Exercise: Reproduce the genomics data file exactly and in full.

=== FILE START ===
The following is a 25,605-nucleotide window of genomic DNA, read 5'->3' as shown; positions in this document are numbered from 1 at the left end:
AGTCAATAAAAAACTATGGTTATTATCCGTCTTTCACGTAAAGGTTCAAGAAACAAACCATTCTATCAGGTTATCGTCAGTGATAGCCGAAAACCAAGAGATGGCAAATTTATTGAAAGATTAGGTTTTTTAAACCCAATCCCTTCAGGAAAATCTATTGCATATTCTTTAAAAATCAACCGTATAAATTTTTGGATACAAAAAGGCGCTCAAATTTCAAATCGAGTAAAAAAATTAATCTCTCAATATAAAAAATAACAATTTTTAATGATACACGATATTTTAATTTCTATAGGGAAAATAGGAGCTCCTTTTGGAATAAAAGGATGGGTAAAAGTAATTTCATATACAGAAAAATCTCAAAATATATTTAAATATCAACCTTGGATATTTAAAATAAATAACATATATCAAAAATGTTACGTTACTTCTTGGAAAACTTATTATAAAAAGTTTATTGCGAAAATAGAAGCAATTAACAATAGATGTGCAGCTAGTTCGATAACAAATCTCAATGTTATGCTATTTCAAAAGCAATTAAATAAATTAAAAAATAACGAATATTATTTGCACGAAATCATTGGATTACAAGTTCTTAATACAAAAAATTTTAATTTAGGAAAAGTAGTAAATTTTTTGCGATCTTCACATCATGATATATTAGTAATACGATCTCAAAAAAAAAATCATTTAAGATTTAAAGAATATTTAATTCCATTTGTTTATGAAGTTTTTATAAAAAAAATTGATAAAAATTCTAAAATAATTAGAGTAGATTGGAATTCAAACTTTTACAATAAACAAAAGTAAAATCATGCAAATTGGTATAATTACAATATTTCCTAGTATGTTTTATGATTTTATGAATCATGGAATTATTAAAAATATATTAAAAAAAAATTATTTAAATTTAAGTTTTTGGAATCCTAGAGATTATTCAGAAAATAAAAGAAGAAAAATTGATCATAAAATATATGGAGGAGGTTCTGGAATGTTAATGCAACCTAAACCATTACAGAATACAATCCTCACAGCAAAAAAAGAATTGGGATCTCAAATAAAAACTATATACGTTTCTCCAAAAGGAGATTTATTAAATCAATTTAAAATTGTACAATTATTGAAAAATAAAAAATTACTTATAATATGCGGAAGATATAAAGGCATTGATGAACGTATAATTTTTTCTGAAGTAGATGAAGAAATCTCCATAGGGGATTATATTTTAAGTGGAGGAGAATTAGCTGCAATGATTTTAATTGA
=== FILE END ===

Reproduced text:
The following is a 25,605-nucleotide window of genomic DNA, read 5'->3' as shown; positions in this document are numbered from 1 at the left end:
AGTCAATAAAAAACTATGGTTATTATCCGTCTTTCACGTAAAGGTTCAAGAAACAAACCATTCTATCAGGTTATCGTCAGTGATAGCCGAAAACCAAGAGATGGCAAATTTATTGAAAGATTAGGTTTTTTAAACCCAATCCCTTCAGGAAAATCTATTGCATATTCTTTAAAAATCAACCGTATAAATTTTTGGATACAAAAAGGCGCTCAAATTTCAAATCGAGTAAAAAAATTAATCTCTCAATATAAAAAATAACAATTTTTAATGATACACGATATTTTAATTTCTATAGGGAAAATAGGAGCTCCTTTTGGAATAAAAGGATGGGTAAAAGTAATTTCATATACAGAAAAATCTCAAAATATATTTAAATATCAACCTTGGATATTTAAAATAAATAACATATATCAAAAATGTTACGTTACTTCTTGGAAAACTTATTATAAAAAGTTTATTGCGAAAATAGAAGCAATTAACAATAGATGTGCAGCTAGTTCGATAACAAATCTCAATGTTATGCTATTTCAAAAGCAATTAAATAAATTAAAAAATAACGAATATTATTTGCACGAAATCATTGGATTACAAGTTCTTAATACAAAAAATTTTAATTTAGGAAAAGTAGTAAATTTTTTGCGATCTTCACATCATGATATATTAGTAATACGATCTCAAAAAAAAAATCATTTAAGATTTAAAGAATATTTAATTCCATTTGTTTATGAAGTTTTTATAAAAAAAATTGATAAAAATTCTAAAATAATTAGAGTAGATTGGAATTCAAACTTTTACAATAAACAAAAGTAAAATCATGCAAATTGGTATAATTACAATATTTCCTAGTATGTTTTATGATTTTATGAATCATGGAATTATTAAAAATATATTAAAAAAAAATTATTTAAATTTAAGTTTTTGGAATCCTAGAGATTATTCAGAAAATAAAAGAAGAAAAATTGATCATAAAATATATGGAGGAGGTTCTGGAATGTTAATGCAACCTAAACCATTACAGAATACAATCCTCACAGCAAAAAAAGAATTGGGATCTCAAATAAAAACTATATACGTTTCTCCAAAAGGAGATTTATTAAATCAATTTAAAATTGTACAATTATTGAAAAATAAAAAATTACTTATAATATGCGGAAGATATAAAGGCATTGATGAACGTATAATTTTTTCTGAAGTAGATGAAGAAATCTCCATAGGGGATTATATTTTAAGTGGAGGAGAATTAGCTGCAATGATTTTAATTGA